Nachdenken über Christa T.
[This page by Ernest Schonfield]
Nachdenken über Christa T. ; The Quest for Christa T. (1968)
In this novel, an unnamed female narrator describes the life of her friend Christa T. who died of leukaemia aged 35, leaving behind her husband Justus and three young children.
The story begins in the early 1940s with the collapse of the Third Reich, and it ends with Christa T.’s death in the mid-1960s.
In the preface, the narrator says that Christa T. does not need us, but ‘we’ definitely need to remember her: ‘wir brauchen sie’ (we need her, p. 8). This is because Christa T. represents the values that ‘we’ need. ‘We’ includes not only the citizens of the GDR, but also the entire human race. Christa T.’s values are ‘Gewissen’ (conscience) and ‘Phantasie’ (imagination, fantasy). These two words are Christa T.’s answers to the question: ‘Was halten Sie für unerläßlich für den Fortbestand der Menschheit?’ (What do you consider to be indispensible for the continuing survival of the human race?, p. 169).
These values (conscience and imagination) mean that Christa T. is opposed to the narrow-minded conformists who seem to occupy positions of authority in the GDR, such as Dr Gertrud Dölling (née Born), who insists on facts. The narrator cherishes the memory of Christa T. precisely because she represents an antidote to the conformism of Dölling and her kind. The narrator explains: ‘sie [Christa T.] hat genau die Art Phantasie gehabt, die man braucht, um [unsere Welt] wirklich zu erfassen – denn, was man auch sagen mag, mir graut vor der neuen Welt der Phantasielosen. Der Tatsachenmenschen’ (She [Christa T.] had exactly the kind of imagination that we need in order, genuinely, to understand our world – for whatever people say, I am horrified by the new world of the unimaginative people, the ‘fact people’, pp. 53-54). While functionaries like Dölling represent conformity to the accepted wisdom of ‘facts’, Christa T. asks awkward questions, and reflects, in search of new ideas and potentialities. Dölling is associated with another character, Blasing, the vet’s assistant who becomes a journalist, whose key talent is to pigeonhole people. While Dölling and Blasing are quick to judge people and dismiss them, Christa T. stands for a slower and more profound way of thinking.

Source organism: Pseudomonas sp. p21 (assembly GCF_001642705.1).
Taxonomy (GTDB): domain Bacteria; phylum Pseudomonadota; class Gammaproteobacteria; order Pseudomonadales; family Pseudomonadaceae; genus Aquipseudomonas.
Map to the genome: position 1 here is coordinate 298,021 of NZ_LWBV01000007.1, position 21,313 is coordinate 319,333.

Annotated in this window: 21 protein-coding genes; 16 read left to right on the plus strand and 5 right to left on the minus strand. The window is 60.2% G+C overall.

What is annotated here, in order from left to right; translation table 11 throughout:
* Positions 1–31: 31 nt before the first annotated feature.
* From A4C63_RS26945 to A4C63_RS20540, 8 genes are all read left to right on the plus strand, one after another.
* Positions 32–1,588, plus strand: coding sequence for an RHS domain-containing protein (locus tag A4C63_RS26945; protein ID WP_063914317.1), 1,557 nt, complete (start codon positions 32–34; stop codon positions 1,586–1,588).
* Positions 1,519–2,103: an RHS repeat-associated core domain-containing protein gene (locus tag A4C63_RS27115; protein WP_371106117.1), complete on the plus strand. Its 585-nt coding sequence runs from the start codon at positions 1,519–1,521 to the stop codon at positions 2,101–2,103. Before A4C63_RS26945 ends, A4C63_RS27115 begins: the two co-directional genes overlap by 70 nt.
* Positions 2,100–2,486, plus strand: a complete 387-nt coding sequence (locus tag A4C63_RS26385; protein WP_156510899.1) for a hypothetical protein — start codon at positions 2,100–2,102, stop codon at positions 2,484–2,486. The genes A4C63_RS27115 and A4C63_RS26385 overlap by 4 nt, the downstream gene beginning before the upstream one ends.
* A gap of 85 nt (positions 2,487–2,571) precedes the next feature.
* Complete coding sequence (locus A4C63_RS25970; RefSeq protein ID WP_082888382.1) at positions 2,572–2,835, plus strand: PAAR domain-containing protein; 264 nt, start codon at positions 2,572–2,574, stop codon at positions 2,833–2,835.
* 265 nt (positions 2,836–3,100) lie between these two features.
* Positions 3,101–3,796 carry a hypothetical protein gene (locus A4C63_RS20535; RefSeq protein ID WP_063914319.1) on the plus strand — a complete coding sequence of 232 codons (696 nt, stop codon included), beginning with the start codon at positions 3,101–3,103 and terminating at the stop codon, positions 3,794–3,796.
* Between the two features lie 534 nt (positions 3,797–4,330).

It is significant that, at teacher training college, Christa T.’s close friend Günter is criticised for his excessively subjective interpretation of Schiller’s play Kabale und Liebe (Intrigue and Love/Luise Miller). The aim of the assignment is to emphasise the socio-economic aspects of the play. Günter fails, because he stresses the subjective, emotional content of the play, and this infringes the ideological conventions of the GDR (pp. 68-69).
Christa T.’s characteristic yell, ‘Hooohaahoo’, at the beginning of the novel (p. 14), expresses her role as a disruptive, unpredictable element in a society which seems too narrowly ordered. The narrator realizes that Christa T. is special, precisely because she gives voice to aspects of experience that are usually repressed: ‘Ich fühlte auf einmal mit Schrecken, daß es böse endet, wenn man alle Schreie frühzeitig in sich erstickt, ich hatte keine Zeit mehr zu verlieren’ (Suddenly I felt, with terror, that things will end badly if you stifle all the cries within you too soon. I had no more time to lose. p.16).
The novel foregrounds its own fictional status, as Chloe Paver has shown (see below, pp. 89-90).
Page references in brackets are to the German edition: Christa Wolf, Nachdenken über Christa T. (Munich: Deutscher Taschenbuch Verlag, 1991).
Christa Wolf, The Quest for Christa T., trans. by Christopher Middleton (London: Hutchinson, 1971)
Elizabeth Boa, ‘Unnatural Causes: Modes of Death in Christa Wolf’s Nachdenken über Christa T. and Ingeborg Bachmann’s Malina’ in Arthur Williams, Stuart Parkes and Roland Smith (eds.), German Literature at a Time of Change 1989-1990 (Bern: Peter Lang, 1991), pp. 139-54
Chloe Paver, ‘Christa Wolf: Nachdenken über Christa T.’ in Paver, Narrative and Fantasy in the Postwar German Novel (Oxford: Oxford University Press, 1999), pp. 84-116